The only relevant detail from the No 9 recipe was separating the eggs. I love thick fluffy pancakes, and whipping the egg whites adds structure and air to the batter. I also increased the sugar, to help yield the crispy edges, and increased the flour, so they wouldn’t be thin and eggy. I opted for cooking them in butter, which can only make them more delicious. The result: the best pancakes I’ve made in this house, yet.

Pancakes

Serves 2-3 (about 8 large pancakes)

1.5 cups AP flour

3.5 tsps baking powder

2 tsps salt

2 Tbs sugar

3 Tbs melted butter, cooled, plus more butter to cook

2 eggs, separated

3/4 cup whole-milk yogurt

1/4 cup water

Mix the flour, salt, baking powder, and sugar in a large mixing bowl. Add the egg yolks, melted butter, yogurt, and water. Mix well – the batter will be thick. Whisk the egg whites until they form stiff peaks. Fold them into the batter until just mixed – do not over mix. Heat a pan or skillet over medium-high heat. Melt a Tb of butter in the pan, add 1/4 cup scoops of batter. Move pancakes around pan after a minute to brown evenly. Flip once bubbles appear. Continue cooking on medium heat until cooked through. Remove to a warm plate. Add more butter to pan and continue cooking pancakes. Serve with so much butter it makes your mouth hurt. Jam and maple syrup are also good.

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Sous Chefs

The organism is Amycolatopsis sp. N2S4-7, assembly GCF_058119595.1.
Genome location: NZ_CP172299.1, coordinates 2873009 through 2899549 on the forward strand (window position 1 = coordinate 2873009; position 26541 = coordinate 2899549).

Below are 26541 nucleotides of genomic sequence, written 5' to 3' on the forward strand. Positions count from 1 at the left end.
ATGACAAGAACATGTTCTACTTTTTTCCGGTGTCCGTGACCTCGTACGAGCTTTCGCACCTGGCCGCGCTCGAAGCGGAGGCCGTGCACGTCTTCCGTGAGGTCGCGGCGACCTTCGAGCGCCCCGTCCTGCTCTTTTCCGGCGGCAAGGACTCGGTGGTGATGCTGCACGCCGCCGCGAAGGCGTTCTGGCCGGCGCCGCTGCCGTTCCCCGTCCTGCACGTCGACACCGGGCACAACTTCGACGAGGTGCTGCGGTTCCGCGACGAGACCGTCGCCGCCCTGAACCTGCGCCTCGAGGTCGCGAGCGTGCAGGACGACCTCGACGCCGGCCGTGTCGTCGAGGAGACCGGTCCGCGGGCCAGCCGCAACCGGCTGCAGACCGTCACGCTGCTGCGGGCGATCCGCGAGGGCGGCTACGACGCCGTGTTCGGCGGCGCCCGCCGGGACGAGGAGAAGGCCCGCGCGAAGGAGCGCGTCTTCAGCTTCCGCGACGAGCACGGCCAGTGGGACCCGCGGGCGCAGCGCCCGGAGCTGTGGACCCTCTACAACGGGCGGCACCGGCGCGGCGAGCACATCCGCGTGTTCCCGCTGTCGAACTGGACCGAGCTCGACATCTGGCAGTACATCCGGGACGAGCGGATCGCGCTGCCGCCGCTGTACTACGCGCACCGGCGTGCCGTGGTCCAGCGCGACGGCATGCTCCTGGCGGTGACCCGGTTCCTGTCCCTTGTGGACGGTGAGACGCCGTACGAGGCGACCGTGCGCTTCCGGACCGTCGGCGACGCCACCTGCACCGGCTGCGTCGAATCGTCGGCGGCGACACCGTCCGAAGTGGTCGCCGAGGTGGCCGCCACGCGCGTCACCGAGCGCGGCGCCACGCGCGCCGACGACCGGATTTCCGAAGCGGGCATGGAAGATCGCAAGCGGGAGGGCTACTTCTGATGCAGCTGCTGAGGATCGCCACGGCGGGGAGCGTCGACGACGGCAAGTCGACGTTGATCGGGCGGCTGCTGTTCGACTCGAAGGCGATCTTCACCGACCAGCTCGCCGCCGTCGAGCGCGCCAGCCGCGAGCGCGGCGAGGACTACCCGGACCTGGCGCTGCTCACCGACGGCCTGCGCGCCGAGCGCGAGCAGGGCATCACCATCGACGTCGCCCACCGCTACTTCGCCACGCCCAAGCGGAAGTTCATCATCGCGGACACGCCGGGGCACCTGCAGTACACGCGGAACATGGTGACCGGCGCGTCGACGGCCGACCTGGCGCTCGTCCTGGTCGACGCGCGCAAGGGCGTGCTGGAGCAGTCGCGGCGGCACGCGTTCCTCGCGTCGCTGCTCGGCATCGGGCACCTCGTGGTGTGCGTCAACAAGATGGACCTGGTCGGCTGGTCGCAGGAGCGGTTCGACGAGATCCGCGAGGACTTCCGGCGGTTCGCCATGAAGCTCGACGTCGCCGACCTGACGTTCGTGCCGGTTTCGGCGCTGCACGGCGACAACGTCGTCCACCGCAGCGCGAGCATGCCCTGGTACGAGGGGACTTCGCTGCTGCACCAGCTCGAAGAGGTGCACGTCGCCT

Five days after my last post – the mildly inappropriate tirade – Chef Patrick asked to speak to me after service. I was convinced it was to encourage me to calm down, take a moment to gain some perspective, and push myself to develop a higher degree of patience when it comes to training and managing the other cooks. And in part, we did discuss that. But we mainly discussed other issues:

I am the new sous chef of No 9 Park.

Surprise, excitement, pride, nervousness, humility all existed in that moment. But more than anything, I am overwhelmingly thankful to all those who first encouraged me to become a cook, and then those who trained me to become a chef. This was the single most successful moment of my professional career – of any career I’ve had so far. Becoming sous chef in under two years was well ahead of my goals, and I have several people to be grateful for, including my chefs Patrick, John, and Stef. While I am focused on growing into a great chef, I also hope to become as good a mentor as they are.